The marsh (wetland) hosts spring and fall waterfowl migrations and provides a nesting haven for wood duck, mallards, pintail ducks and Canada geese. Other species that rely on its sanctuary include blue and green wing teal, redhead, ringneck, and bufflehead ducks as well as great blue herons, trumpeter swans, kingfishers, red-tailed hawks and abundant other wildlife that depend on an extant wetland for survival. Bald eagles continue to occupy their nest at the east end of the marsh due to an eminently successful restoration initiative that captured the attention of national environmentalists. And though the eagles have flourished for over three decades, the loss of habitat will present a significant challenge to their survival. 

Finally, I must confess with some embarrassment that this appeal is unprecedented for I have never assumed the role of an activist, environmental or otherwise. In a corporate life much of my career was spent as a senior executive with Republic Steel where I was cognizant and supportive of our role to steward the environment, though I never did so as a “cheerleader” – a regret in retrospect for one who has been a lifelong beneficiary of other activists and who still finds refuge in this beautiful marsh. 

Recently, I have engaged the interest and goodwill of the Summit County Metroparks, Ohio Department of Natural Resources, the Tinker’s Creek Watershed Partners; and have spoken or met with their senior leadership, all of whom recognize the urgency and are prepared to advocate for its immediate remediation. However, before I contact the Army Corps of Engineers and Ohio EPA regarding enforcement options, I wanted to advise you of the situation directly in the hope you can address the problem before the migration is fully underway by the end of March. The solution may be as simple as adding a gate or some other flow restriction to the culvert to control the level of the marsh.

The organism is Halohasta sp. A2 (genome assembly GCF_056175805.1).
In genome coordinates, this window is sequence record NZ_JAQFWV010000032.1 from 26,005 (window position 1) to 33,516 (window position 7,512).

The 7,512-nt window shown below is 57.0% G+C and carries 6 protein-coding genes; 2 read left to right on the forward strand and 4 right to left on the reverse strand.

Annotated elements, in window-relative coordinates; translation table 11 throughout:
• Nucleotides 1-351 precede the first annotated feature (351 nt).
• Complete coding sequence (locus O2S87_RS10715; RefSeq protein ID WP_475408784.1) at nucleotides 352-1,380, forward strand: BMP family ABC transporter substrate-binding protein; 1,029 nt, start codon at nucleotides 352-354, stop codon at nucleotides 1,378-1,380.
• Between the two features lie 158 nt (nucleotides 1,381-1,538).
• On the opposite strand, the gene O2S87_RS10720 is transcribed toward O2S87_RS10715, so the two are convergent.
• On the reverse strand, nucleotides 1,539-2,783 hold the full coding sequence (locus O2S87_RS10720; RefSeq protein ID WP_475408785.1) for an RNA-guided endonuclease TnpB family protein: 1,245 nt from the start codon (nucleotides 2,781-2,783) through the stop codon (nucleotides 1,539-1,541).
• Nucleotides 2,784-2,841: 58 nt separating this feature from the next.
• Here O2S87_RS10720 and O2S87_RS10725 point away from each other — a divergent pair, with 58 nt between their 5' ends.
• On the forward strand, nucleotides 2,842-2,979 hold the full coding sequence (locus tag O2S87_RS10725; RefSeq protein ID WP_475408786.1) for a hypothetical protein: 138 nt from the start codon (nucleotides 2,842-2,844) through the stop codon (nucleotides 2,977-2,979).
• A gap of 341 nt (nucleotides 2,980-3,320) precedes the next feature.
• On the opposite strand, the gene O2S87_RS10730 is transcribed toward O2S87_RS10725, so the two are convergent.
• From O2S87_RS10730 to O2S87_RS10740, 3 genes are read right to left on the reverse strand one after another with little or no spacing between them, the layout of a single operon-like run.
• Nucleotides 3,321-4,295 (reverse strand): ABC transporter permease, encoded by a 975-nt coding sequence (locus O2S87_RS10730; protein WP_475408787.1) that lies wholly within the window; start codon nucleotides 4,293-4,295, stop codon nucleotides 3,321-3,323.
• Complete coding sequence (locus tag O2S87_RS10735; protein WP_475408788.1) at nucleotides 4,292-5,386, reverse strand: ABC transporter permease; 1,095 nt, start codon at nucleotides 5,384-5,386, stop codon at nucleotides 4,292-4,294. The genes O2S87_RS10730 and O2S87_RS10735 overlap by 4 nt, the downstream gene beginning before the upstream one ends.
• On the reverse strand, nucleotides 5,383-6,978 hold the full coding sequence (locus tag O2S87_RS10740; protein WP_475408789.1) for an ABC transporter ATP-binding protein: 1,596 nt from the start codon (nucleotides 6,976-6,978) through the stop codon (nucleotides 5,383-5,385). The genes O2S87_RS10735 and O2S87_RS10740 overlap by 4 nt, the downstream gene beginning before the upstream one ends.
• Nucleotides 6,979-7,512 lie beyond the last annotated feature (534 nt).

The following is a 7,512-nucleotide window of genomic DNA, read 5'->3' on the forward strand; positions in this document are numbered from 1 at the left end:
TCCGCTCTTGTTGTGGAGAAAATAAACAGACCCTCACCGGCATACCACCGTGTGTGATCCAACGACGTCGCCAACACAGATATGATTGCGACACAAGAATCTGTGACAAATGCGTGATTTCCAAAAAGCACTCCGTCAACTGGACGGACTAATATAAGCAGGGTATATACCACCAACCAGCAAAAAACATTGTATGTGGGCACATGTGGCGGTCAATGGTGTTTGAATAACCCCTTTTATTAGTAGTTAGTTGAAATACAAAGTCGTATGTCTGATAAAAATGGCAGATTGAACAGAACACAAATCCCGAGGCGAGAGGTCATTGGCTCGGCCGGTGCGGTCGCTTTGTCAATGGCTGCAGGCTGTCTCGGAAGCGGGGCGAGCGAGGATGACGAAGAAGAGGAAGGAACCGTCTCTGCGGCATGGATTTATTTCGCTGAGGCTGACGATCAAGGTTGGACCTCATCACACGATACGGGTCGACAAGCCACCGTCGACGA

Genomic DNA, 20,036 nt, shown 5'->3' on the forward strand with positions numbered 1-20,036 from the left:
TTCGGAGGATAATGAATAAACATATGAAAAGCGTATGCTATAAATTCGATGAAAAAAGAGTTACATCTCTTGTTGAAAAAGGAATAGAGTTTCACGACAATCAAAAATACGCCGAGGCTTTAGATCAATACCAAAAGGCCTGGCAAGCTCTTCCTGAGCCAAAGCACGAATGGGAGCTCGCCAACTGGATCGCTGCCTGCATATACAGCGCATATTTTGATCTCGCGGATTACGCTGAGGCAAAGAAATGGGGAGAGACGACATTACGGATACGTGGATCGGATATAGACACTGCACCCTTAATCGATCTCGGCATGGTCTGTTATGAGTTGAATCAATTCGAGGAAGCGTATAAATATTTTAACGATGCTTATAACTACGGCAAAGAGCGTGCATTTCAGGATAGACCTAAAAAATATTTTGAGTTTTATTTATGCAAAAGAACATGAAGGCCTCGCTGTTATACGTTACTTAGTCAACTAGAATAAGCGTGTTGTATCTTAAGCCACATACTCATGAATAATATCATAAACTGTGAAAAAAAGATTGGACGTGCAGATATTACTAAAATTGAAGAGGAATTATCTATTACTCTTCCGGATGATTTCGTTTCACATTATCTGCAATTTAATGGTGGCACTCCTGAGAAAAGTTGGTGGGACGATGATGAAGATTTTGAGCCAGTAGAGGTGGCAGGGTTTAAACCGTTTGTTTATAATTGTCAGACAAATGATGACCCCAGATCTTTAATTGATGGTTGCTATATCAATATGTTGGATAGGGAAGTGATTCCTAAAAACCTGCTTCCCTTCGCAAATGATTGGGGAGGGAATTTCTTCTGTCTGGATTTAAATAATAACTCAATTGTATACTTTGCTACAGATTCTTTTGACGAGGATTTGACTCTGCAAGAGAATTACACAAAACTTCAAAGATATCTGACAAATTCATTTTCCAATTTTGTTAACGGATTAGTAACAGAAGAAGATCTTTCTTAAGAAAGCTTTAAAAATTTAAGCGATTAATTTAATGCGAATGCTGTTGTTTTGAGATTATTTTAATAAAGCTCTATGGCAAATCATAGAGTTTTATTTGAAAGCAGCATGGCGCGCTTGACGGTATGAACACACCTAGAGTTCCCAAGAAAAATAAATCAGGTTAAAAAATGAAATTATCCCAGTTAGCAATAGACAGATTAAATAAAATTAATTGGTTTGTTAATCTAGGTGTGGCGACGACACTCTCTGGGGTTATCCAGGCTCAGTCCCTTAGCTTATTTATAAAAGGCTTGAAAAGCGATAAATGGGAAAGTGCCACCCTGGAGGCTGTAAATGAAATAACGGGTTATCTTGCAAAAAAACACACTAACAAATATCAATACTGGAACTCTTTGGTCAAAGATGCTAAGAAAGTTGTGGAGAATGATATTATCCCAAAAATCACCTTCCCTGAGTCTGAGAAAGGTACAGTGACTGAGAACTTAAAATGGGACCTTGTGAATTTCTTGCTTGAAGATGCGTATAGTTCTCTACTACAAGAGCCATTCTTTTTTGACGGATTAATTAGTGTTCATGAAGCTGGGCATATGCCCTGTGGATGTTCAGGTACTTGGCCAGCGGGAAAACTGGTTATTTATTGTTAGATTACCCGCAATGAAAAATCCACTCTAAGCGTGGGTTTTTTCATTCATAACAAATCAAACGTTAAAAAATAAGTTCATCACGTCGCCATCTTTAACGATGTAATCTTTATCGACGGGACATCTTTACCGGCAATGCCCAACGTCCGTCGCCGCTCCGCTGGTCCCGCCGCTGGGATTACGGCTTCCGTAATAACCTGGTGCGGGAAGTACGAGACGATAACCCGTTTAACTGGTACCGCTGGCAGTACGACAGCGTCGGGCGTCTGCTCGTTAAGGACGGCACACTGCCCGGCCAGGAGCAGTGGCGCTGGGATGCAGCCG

I will send this by conventional mail tomorrow but wanted to bring it to your attention before another day elapsed. I have attached images illustrating the marsh as it appears pursuant to the installation of the new culvert as well as images as it has appeared throughout my lifetime and perhaps millennia. In light of the urgency and broader public relations and commercial implications I have included Messrs. Parsons, Chastek and Rottman. Thank you for your immediate attention and consideration. 

Very truly yours,

Geoff Baker 


CC: Larry R. Parsons, Chief Executive Officer
        Jonathan Chastek, President

BEFORE  W&LE DESTRUCTION                                                        Pastel Spring










AFTER                                                                                                              “The sedge is wither’d from the lake,
And no birds sing.” John Keats











Read More

“Starlings, Murmurations and Memories”

Posted on Mar, Fri, 2023 in Musings from Still Point

“Starlings: Murmurations and Memories”
Chattering the daily dirge, starlings, brown black, in kirie-cut coats perch in a weeping birch, iridescent breasts ticked green and blue, shirttails tucked beneath dark wings await the hawk, invisible before the sun, the swift descent, death’s shadow before the keening cry, before the pierced heart, before the requiem.

Memories beat in a thousand breasts, black souls exploding merge in manic union, coalesce in form and murmuration. And as quickly dissolve, peeling off to ordered roosts where memories never fade.
Read More

Pin It on Pinterest